Don Drive-In

5500 Memorial Boulevard,
Port Arthur, TX 77640

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1980 newspaper ad

A typical twin screen drive-in theater. It was located at, what was then, the outskirts of town. The projection setup was unusual in that, even in the late-1970’s the projectors could only handle single reels of film, having to be switched to the other projector every 20 minutes or so. It also used a carbon arc light when most theaters were xenon.

The front screen was also unusual in that it had a small apartment built into the base that the manager lived in.

Contributed by Steven Domingue

Recent comments (view all 5 comments)

carolgrau
carolgrau on April 10, 2009 at 11:13 pm

What is unusual about that? That is what is called real projection. I remember when we went xenon, after one lamp was installed we wanted to see the difference. We left the xenon lit, then fired up the old Strong Futura II, the carbon knocked the xenon light right off the screen. Carbons was by far a much better light source but they became so high in cost xenon was the only way to go.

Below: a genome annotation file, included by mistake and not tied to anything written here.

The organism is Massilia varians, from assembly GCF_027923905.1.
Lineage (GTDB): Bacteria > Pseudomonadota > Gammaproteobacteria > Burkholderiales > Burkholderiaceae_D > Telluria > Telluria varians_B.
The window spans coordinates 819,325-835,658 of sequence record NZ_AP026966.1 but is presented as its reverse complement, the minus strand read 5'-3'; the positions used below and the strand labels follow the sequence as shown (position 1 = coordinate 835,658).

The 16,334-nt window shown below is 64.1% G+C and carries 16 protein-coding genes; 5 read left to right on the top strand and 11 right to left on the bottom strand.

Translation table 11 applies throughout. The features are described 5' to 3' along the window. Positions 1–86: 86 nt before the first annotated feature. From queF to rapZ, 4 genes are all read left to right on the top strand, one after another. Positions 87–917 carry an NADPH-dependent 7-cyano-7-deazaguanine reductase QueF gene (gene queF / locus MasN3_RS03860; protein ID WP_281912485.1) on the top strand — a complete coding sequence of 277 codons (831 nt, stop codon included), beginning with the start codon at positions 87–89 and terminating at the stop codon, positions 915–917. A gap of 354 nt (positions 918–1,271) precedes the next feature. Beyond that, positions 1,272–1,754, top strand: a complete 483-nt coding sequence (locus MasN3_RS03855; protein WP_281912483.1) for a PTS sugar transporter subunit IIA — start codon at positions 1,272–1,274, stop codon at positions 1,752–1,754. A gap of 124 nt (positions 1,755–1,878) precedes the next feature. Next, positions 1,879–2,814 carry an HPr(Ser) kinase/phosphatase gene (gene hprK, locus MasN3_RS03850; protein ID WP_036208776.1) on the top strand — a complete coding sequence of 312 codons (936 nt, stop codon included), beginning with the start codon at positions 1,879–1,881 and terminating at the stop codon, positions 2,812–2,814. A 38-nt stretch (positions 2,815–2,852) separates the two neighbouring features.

stevendm
stevendm on April 21, 2009 at 9:54 pm

I consider this projection setup unusual for the late 1970’s because each projector would only hold a double reel of film, running for about 20 minutes. I worked as a projectionist in five theaters in the Beaumont / Port Arthur area and this was the only one that could not hold a large reel (about one hour run time) or platters, which held the entire movie. It was only one of two theaters in the area that used carbon arc lamps, the rest using xenon. BTW, I never could get the carbon arc lamps to stop their slight flickering. I could notice it but I doubt most theater goers could (I bet I will be proven wrong on that statement).

Mike Rogers
Mike Rogers on May 21, 2010 at 11:43 pm

If you had those old carbon arcs in theatres with cue marks and change overs there would much fewer complaints about movies today when a trained and usually a union man is in the booth,and not some 17 year old kid trying to figure out how to score with"SUSIE" the candy girl. Right on Norelco.

TLSLOEWS
TLSLOEWS on March 13, 2011 at 5:17 pm

I agree even in the late seventies we ran 20 miniute reels,until we got the bigger reels and could put 3 reels on one and only change over every hour.We also still used carbon arc lamphouses except at the Loews Madison which had xenon bulbs.Xenon was not a bright picture and if the went out they could not be relit as you could with the carbon rods.

jwmovies
jwmovies on September 27, 2012 at 3:55 am

5500 does not map properly. Approx. location for this drive-in was on Memorial Blvd. between Hwy 73 and 60th St. The entrance is still there and you can make out the outlines for both theatres. You can see where the snack bar was also.

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